Poetry News

She and Her Collaborators Demand Nothing: Samuel Solomon on Younger UK Poets for Lana Turner

By Harriet Staff

In his piece, "What Pools Love to Arson: Two Recent Pamphlets from Younger British Poets," for Lana Turner, Samuel Solomon takes the time to read Jonny Liron, Francesca Lisette, Joseph Luna, and Timothy Thornton (Poems, Written Between October and December 2010, Grasp Press 2011) and Marianne Morris, Luke Roberts, Sophie Robinson, and Josh Stanley (Untitled Colossal Parlour Odes, Bad Press 2011). Solomon's piece is an ambitious endeavor pulled off without a hitch, and incorporates thinking around last year's London student riots, the poets' relationships to that moment, and "general" political unrest/undoing's connect to distinct lyric stances (+ LOVE!).

Starting with the first pamphlet, Solomon writes of Francesca Lisette that "[her] use of symbols rather than words here complicates the documentary tone, exhibiting skepticism toward such accounting and recounting. It is as if the straightforward narration of violence is complicit with the crippling realism of financial rationality– better to ironize the symbols that reduce lives to numbers" and of Timothy Thornton:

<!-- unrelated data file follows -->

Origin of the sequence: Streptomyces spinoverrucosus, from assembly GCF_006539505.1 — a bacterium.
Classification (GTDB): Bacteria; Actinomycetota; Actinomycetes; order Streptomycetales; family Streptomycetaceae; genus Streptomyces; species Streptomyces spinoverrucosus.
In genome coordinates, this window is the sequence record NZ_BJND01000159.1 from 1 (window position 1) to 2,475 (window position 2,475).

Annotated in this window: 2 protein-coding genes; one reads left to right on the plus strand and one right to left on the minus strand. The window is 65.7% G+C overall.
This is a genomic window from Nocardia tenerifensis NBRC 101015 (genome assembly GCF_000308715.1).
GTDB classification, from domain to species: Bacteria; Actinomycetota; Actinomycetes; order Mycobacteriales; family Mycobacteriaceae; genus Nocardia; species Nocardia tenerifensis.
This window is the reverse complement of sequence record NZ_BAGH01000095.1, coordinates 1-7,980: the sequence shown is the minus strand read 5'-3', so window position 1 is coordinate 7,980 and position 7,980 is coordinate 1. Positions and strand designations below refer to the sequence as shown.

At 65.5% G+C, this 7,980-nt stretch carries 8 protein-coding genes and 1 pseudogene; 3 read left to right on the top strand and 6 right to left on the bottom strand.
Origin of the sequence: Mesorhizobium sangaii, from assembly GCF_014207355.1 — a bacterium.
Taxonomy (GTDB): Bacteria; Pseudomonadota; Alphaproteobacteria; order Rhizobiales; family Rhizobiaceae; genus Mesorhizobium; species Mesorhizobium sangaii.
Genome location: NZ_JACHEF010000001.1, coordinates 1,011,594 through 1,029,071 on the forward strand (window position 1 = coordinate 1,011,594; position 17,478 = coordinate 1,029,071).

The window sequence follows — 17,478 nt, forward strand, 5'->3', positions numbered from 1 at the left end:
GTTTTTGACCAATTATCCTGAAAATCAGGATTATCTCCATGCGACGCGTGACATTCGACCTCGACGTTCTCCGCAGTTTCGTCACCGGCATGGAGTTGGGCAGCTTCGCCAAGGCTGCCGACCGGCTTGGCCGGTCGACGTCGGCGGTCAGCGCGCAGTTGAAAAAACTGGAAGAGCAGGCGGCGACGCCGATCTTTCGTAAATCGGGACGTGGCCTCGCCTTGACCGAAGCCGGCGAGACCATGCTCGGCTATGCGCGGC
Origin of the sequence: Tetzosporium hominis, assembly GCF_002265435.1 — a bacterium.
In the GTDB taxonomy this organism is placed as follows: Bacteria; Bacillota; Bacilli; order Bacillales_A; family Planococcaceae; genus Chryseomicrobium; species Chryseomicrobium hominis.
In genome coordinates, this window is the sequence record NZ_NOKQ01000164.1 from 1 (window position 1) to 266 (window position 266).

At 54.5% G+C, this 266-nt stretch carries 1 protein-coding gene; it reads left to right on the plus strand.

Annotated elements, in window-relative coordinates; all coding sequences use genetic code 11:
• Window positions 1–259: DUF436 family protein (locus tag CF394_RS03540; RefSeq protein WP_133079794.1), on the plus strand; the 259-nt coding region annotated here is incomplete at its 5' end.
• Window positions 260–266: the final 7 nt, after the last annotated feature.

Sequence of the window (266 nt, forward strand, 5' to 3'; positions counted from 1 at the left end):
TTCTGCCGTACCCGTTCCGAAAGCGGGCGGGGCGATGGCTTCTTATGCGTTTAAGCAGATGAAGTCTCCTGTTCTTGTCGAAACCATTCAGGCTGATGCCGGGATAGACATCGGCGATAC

Thornton's poem from December 10th, the best standalone poem in the pamphlet, works through the conceit of the command with which it begins: "now stop/ the injured bird's heart." This murderous injunction follows what seems like a gentle satire of the lines by Jonny Liron that precede it, which close with "fucking myself to tears." Thornton's next words—"our hero/ ejaculates just as the hat-pin pierces the rat's/ heart; the cop's heart is felt in the ears and/ in the temples; abrasive crepe pulse, anechoic/ linen...."—begin a description of the heart as a violent organ, both central and mobile, an autonomous organ that is tactile and audible in ears and temples. These lines explode the heart as the cop goes on "rolling his stark winter sky right out/ into the bedroom and around the city's heart, lapping at the street-lamps as it goes."